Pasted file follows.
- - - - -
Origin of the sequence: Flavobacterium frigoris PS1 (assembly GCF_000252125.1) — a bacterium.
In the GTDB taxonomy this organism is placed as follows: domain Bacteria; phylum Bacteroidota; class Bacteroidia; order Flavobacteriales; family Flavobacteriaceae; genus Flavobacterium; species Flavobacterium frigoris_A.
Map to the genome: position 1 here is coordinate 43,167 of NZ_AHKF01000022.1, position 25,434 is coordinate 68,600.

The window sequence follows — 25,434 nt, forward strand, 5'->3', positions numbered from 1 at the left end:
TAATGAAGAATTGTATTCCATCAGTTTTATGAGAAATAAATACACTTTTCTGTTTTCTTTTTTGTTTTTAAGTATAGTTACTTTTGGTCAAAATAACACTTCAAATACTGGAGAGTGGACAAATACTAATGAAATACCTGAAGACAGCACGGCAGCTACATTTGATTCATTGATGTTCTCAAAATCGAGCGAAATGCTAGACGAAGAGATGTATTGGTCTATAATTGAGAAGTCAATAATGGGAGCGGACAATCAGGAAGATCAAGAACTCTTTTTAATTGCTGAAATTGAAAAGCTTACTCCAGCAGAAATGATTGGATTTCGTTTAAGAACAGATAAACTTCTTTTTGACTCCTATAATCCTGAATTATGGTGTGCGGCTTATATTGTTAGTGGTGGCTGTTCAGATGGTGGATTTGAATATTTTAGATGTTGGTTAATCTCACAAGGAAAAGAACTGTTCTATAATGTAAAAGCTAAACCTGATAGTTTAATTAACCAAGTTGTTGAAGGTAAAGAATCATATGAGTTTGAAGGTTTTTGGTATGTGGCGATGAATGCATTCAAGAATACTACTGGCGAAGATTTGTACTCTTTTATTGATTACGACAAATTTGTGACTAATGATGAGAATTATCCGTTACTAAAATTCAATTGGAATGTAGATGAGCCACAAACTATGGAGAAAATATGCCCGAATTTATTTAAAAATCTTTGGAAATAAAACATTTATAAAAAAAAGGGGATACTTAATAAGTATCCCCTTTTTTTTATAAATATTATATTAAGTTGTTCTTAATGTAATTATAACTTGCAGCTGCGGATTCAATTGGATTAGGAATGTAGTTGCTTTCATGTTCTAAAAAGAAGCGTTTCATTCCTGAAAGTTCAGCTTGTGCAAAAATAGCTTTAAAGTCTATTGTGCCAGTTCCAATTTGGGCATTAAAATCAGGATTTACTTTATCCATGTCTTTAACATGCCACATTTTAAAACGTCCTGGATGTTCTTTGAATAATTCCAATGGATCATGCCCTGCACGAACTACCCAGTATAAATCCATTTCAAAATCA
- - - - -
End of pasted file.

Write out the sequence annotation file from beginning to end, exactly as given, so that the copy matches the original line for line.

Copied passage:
Origin of the sequence: Flavobacterium frigoris PS1 (assembly GCF_000252125.1) — a bacterium.
In the GTDB taxonomy this organism is placed as follows: domain Bacteria; phylum Bacteroidota; class Bacteroidia; order Flavobacteriales; family Flavobacteriaceae; genus Flavobacterium; species Flavobacterium frigoris_A.
Map to the genome: position 1 here is coordinate 43,167 of NZ_AHKF01000022.1, position 25,434 is coordinate 68,600.

The window sequence follows — 25,434 nt, forward strand, 5'->3', positions numbered from 1 at the left end:
TAATGAAGAATTGTATTCCATCAGTTTTATGAGAAATAAATACACTTTTCTGTTTTCTTTTTTGTTTTTAAGTATAGTTACTTTTGGTCAAAATAACACTTCAAATACTGGAGAGTGGACAAATACTAATGAAATACCTGAAGACAGCACGGCAGCTACATTTGATTCATTGATGTTCTCAAAATCGAGCGAAATGCTAGACGAAGAGATGTATTGGTCTATAATTGAGAAGTCAATAATGGGAGCGGACAATCAGGAAGATCAAGAACTCTTTTTAATTGCTGAAATTGAAAAGCTTACTCCAGCAGAAATGATTGGATTTCGTTTAAGAACAGATAAACTTCTTTTTGACTCCTATAATCCTGAATTATGGTGTGCGGCTTATATTGTTAGTGGTGGCTGTTCAGATGGTGGATTTGAATATTTTAGATGTTGGTTAATCTCACAAGGAAAAGAACTGTTCTATAATGTAAAAGCTAAACCTGATAGTTTAATTAACCAAGTTGTTGAAGGTAAAGAATCATATGAGTTTGAAGGTTTTTGGTATGTGGCGATGAATGCATTCAAGAATACTACTGGCGAAGATTTGTACTCTTTTATTGATTACGACAAATTTGTGACTAATGATGAGAATTATCCGTTACTAAAATTCAATTGGAATGTAGATGAGCCACAAACTATGGAGAAAATATGCCCGAATTTATTTAAAAATCTTTGGAAATAAAACATTTATAAAAAAAAGGGGATACTTAATAAGTATCCCCTTTTTTTTATAAATATTATATTAAGTTGTTCTTAATGTAATTATAACTTGCAGCTGCGGATTCAATTGGATTAGGAATGTAGTTGCTTTCATGTTCTAAAAAGAAGCGTTTCATTCCTGAAAGTTCAGCTTGTGCAAAAATAGCTTTAAAGTCTATTGTGCCAGTTCCAATTTGGGCATTAAAATCAGGATTTACTTTATCCATGTCTTTAACATGCCACATTTTAAAACGTCCTGGATGTTCTTTGAATAATTCCAATGGATCATGCCCTGCACGAACTACCCAGTATAAATCCATTTCAAAATCA